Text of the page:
I want to start by saying ‘thank you’ to those who sent me stories of how you applied the tools and principles of behavioral science to your parenting challenges. I wish I could recall all of the stories I’ve heard through the years but in the end what is most satisfying to me is seeing people light up about how well the behavioral technology worked and how it leads to positive behavior where previously it had been problematic, and in their view, unresolvable.
With that, I share the following stories, from real parents, about the positive impact the science of behavior has had on their personal lives:
Learning to Drive
When my son, Sam, was learning how to drive, even though I knew better, I found myself only calling out the things he did wrong. Once I realized what I was doing wrong; I had to force myself to pay attention and identify the things he did right, and then specifically tell him about it. The first behavior I made a point to notice was following the speed limit. After watching him drive across town for a little while, I told him I noticed how well he did in following the speed limit. He was so happy and proud that I noticed, and said “I know! I do it all the time!” His response reinforced me to start noticing more of what he does right. I then made a list of specific driving behaviors to remind myself to observe them such as, maintaining 3 second following distance, making complete stops, or stopping with enough space to see the bottom of the tires of the car in front of you. I only picked one at a time so that I wouldn’t overdo it. It really made me realize the strong tendency to fall back into the pattern of only noticing the things he does wrong. Without a deliberate effort to watch for specific behaviors (that I had to write down and look for), I would have fallen back into the old ways.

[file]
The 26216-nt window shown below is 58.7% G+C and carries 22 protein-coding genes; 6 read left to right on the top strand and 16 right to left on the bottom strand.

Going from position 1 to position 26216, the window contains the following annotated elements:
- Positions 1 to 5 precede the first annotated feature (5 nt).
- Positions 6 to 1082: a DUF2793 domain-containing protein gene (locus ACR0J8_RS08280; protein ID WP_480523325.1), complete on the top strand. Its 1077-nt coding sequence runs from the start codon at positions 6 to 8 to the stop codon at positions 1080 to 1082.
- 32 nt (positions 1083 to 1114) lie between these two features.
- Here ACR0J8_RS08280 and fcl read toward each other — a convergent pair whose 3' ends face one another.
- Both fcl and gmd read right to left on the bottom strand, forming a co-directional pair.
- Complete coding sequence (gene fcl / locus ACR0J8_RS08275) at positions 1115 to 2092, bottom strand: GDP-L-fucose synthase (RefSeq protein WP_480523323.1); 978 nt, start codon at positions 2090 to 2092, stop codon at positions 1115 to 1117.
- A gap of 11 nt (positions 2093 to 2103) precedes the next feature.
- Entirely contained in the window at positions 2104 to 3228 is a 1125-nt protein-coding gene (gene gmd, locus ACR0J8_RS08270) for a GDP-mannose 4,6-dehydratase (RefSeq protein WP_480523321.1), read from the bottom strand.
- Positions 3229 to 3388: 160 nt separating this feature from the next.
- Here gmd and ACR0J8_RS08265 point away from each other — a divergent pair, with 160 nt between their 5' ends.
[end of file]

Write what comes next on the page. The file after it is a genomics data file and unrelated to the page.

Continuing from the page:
Pinpointing seemed overwhelming to me when I thought about my work environment but it became more manageable after I first applied it at home. I learned its importance when working to teach my son John to wash the dishes when he was about 7 or 8. It was his task at night to wash and my task to dry. When we first started, I was confused when he left the kitchen with several dirty pots and pans in the sink and went to play. I said “Wait a minute, you’re not done!” He said “Yes I am!” I said “What about these?,” pointing to the dirty pots and pans. He looked at me begrudgingly saying “You said I only had to do the dishes!”
What Makes Them Happy
My daughter used an approach to identify things that were reinforcing to her twin daughters when they were 18 months old. She wanted to determine effective reinforcers for behaviors associated with toilet training and also for other toddler behaviors. Individually, she placed several objects in front of the first child and whatever item the daughter picked first was identified as a reinforcer. She then placed the remaining items in front of the child and repeated the process until 3 items were identified. She then went through the same process with the second child. Once she did this with both girls, she had effective reinforcers. It’s worth noting that reinforcers do change so the process, or a modified version, will need to be repeated over time. By the way, the twins picked different objects.
Seeing Eye to Eye with Your Teenager
While I thought I had tried everything to improve my relationship with my teenage daughter, our relationship still felt strained. After learning about the 4:1 Rule (four positive comments to one negative), I thought it was worth a try. Over a one week period, I consciously worked at applying this rule, and did so as genuinely as possible. I saw improvement in the first day and kept at it. By weeks end, our conversations had significantly improved, and were even enjoyable. This not only taught me how to improve my personal relationships but it also taught me that when you focus on the positives, you see more things you would have otherwise not seen.
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